Somebody stole my bike. My trusty sidekick, my ride, my wheels, my friend. Gone. It was so sudden, and so unexpected. I had ridden it to the mall, just a kilometer from our house, and left it at the almost-usual-spot. I usually parked my bike next to the hotel bikes, but since there were only a few bikes closer to the main door, I decided to leave it there.
I went, got changed, walked around the gym, and walked out 35 minutes later.
And just twenty minutes later, I had gone through all five stages of grief.
9:30 pm. Denial
I walked out of the mall and got to the place where I expected to see my buddy. The spot was empty. The same old black bike that had been there before was still there but where my white Apollo was supposed to be, there was just an empty space.
Instead of thinking that my bike had been stolen, I slapped my forehead. Silly me. I must have left it somewhere else, I thought.
How could I forget such a thing, though? Weird. Could I have got confused with the days? Maybe I had parked it here yesterday…
“Oh, now I know. Those kids I saw being rowdy on the escalator earlier. They had a strange look on their faces when I stopped to stare at them from the bottom of the stairs. Aaaah, now I know. They have moved my bike. What a prank,” I muttered to myself as I walked around the bike park.
“Good one, guys. Good one. I bet it’s behind the dumpster.”
“Somebody stole my bike!” I yelled into the phone before anyone had even answered.
“Hello?” said Wife.
“My bike! It’s gone. Somebody’s stolen my bike. Those sonsabitches!”
We went back and forth a couple of times like that while I walked back and forth outside the mall. Around the bike park once again, around the library, to the alley between the library and the mall, turning around, turning around again, and just as I was about to turn around a third time, to go back to the mall, I was stopped by a man.
“Are you lost?”
“No. I’M ANGRY!”
The man looked confused.
“Somebody stole my bike,” I said.
I walked back to the spot where I had left my Apollo just 45 minutes earlier. A cable used to attach bikes to the stand was lying on ground. The black bike that was still there was locked to the stand.
“Why didn’t I do that? Had I locked it to the stand, they wouldn’t have been able to take it. Better yet, had I never gone to the gym, my bike wouldn’t have been here, and it wouldn’t have got stolen,” I said to myself again.
I hadn’t really even wanted to go to the gym, but during the evening, I had changed my mind. And then I had changed it back. And then I again. It had gone on like that for a good twenty minutes, until I had had to rush out and take the bike if I wanted to get to the gym at all.
I decided never to go to the gym again.
With a little bit of anger left in my body, I decided to call on Universe’s help. Well, you know all those stories of people losing something, and then tweeting about it, and getting their phones/bikes/wallets back in an hour or so? That was my plan. I would tweet about my loss, my 629 Tweeps would rush to my aid, and we’d all look back at this and laugh.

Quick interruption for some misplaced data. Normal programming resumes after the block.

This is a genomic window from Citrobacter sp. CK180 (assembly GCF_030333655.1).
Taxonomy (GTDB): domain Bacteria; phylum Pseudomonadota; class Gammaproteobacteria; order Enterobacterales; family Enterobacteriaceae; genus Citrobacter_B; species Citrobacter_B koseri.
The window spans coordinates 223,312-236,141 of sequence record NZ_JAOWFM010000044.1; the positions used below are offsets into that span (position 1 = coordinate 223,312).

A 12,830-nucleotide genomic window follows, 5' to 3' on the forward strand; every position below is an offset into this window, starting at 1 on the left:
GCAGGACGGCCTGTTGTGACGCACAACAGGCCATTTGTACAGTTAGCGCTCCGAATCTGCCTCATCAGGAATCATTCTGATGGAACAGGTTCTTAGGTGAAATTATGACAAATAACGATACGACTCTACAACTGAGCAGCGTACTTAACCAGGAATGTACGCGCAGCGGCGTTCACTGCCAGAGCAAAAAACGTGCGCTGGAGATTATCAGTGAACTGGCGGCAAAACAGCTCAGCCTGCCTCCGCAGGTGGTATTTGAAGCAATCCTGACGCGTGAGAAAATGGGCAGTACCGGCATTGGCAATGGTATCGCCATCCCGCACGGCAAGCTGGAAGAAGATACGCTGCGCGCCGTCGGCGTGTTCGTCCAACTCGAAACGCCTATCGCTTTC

“Ok, Twitter. Stolen bike in Sollentuna. Disappeared 15 mins ago. Get to work, social media. /Sad and Angry”.
Still in rage, I walked to the train station, expecting to see a man in a mask carry a white bike up the stairs. And the more I thought about it, the more real it began to sound, so I started to run because I didn’t want to miss him.
Nobody carried a bike anywhere. I walked through the underpass, to the other side of the tracks – having decided that that’s where the masked man was – but didn’t catch the thief. My run turned into a walk, and my walked into a slow walk as I kicked rocks on the ground.
Why me? Why my bike? Of all the bikes there, why mine?
Because it was the best and the coolest, of course.
And now I’d never see it again.
I walked to the police station that was just around the corner, ready to report a theft. While I didn’t have forensic evidence from the crime scene, the trail was fresh. Surely the police could get on the case.
The police station was dark, and empty, but the door was open. I walked in, and imagined going through a binder full of mug shots – although I obviously hadn’t been an eye witness – but instead was greeted by a blinking light for “799”. The last queue number they had served (and protected) that day.
I left the police station, walked back to the mall, walked back inside the mall – maybe the kids’ prank had been even better that I thought and the bike was parked next to the cheese shop? – and then walked home.
I remembered the first time my bike got stolen. It was the blue “Cross”, with the banana seat. That had been stolen from our apartment building. They had broken in through the bike storage entrance. Dad even found marks on the lock.
I thought back to that autumn day when my moped was stolen from our front yard. I had been out playing hockey all day, in a tournament, and when I got back, the moped was gone. They had stolen it in broad daylight. And I hadn’t even been 15 so I hadn’t got to ride that moped much.
And I remembered the bikes that disappeared from under our bedroom window six years ago.
I never got them them back.
I’d never get my Apollo back.
I came home and Wife gave me a hug.
“Those bastards!” she said.
“I know, but what can you do.”
“File a report with the police.”
“I was there but the station was closed. But I will … I guess.”
Wife said she’d keep an eye on the local Internet site where people buy and sell their possessions. I was going to do the same. And if my bike showed up, we’d go there, and buy the bike, with a police. Maybe with an undercover cop.
I went into my little office to check Twitter. There were no retweets but I saw that I had got a reply.
It was from a colleague in Vancouver. He wrote: “Just buy a new one.”
I sighed, and then typed a reply.